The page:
As the Cabaret song observes, “money makes the world go ‘round,” and that’s especially true of American politics with the Democratic platform objecting to lobbying only sotto voce so as not to offend, says Michael Winship.
Some Hillary Clinton backers now downplay the then-Secretary of State’s role in what has become a disastrous “regime change” war in Libya, but that was not what her sycophants were saying four years ago, recalls Larry C. Johnson.
Public radio storyteller Garrison Keillor signed off his last show over the July Fourth weekend, leaving behind an adoring audience which he chose not to challenge with “prophetic” critiques of America, writes Sam Husseini.
Western media has demonized Russia and President Putin with unrelenting propaganda that has dazed and confused many Russians, a condition that retired U.S. Col. Ann Wright encountered on a recent visit.
From the Archive: When Robert Parry’s article was posted two years ago, the Thomas Jefferson v. Alexander Hamilton debate vastly favored Jefferson, but the hit Broadway musical “Hamilton” has brought new realism about Jefferson’s ugly side.
Democrats’ hawkishness is fed by fear that Republicans will attack them as doves, a concern heightened by the charge that President Obama is disdained globally for not using more military force, a point disputed by ex-CIA analyst Paul R. Pillar.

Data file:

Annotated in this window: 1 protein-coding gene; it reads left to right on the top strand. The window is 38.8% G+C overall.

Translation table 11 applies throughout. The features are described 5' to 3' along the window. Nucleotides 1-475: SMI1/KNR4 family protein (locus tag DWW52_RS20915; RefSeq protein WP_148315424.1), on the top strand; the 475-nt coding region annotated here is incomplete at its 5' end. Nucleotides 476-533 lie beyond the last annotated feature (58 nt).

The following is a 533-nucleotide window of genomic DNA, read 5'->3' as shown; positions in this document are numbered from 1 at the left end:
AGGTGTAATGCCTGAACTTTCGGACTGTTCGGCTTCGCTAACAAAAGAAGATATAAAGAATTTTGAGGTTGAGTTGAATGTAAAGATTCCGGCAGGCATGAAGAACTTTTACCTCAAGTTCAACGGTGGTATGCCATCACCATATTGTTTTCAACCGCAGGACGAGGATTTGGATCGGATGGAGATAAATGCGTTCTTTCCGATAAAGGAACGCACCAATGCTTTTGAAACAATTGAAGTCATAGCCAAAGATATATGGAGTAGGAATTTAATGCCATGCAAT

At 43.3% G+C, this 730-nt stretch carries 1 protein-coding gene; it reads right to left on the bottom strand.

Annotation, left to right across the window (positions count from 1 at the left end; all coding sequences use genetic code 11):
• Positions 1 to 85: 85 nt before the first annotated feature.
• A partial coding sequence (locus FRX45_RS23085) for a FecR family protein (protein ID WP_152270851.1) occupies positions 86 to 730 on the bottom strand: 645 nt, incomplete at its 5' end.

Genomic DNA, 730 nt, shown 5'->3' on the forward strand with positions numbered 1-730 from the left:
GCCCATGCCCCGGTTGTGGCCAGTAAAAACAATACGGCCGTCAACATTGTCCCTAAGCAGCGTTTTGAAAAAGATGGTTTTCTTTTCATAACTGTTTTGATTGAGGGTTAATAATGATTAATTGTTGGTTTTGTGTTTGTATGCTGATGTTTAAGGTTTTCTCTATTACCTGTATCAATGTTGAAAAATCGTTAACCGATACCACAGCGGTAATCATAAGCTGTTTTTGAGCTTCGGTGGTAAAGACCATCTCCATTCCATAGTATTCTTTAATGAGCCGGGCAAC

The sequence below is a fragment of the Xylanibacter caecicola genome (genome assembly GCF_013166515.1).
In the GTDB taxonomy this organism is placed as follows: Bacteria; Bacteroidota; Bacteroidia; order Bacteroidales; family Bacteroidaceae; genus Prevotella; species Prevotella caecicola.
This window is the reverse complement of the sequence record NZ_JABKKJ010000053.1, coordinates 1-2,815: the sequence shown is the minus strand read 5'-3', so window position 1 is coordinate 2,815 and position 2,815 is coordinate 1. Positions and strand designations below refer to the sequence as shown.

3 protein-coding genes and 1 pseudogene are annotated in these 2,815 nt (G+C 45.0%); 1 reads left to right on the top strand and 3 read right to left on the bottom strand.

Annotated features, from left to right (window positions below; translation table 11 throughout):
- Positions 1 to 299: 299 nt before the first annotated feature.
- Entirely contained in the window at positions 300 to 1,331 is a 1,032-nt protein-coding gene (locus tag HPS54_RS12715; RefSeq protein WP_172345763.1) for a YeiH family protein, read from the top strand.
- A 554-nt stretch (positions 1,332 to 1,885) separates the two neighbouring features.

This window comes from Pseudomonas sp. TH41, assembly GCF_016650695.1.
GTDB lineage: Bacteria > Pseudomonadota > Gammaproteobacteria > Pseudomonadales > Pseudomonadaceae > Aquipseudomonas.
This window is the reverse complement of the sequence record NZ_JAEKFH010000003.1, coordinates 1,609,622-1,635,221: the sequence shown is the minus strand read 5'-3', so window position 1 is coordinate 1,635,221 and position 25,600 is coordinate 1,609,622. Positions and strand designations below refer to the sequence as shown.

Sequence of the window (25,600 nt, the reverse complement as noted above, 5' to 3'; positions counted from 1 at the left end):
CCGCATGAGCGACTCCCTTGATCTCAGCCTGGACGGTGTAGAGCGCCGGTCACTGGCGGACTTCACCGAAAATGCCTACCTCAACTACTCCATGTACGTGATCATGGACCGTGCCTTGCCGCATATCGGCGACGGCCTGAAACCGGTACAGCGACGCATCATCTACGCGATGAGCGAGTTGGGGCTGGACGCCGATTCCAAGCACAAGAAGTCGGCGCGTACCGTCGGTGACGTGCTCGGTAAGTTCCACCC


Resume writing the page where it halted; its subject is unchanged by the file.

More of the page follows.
The United States touts its commitment to free speech but American discourse has degenerated into self-absorbed info-tainment and trivia, ignoring many of the most pressing issues of the day, writes Michael Brenner.
The major U.S. media touts a State Department “dissent cable” urging military strikes on the Syrian military as a brave act by 51 diplomats, but it actually matches the views of Secretary Kerry and other top officials, notes Gareth Porter.
Exclusive: Neocons want a new Cold War – all the better to pick the U.S. taxpayers’ pockets – but this reckless talk and war profiteering could spark a nuclear war and leave the world to the cockroaches, writes Robert Parry.
In the mainstream media frame, Donald Trump and Paul Ryan represent opposite poles of the Republican Party. Trump is reckless and Ryan responsible, but that is a false dichotomy, says Lawrence Davidson.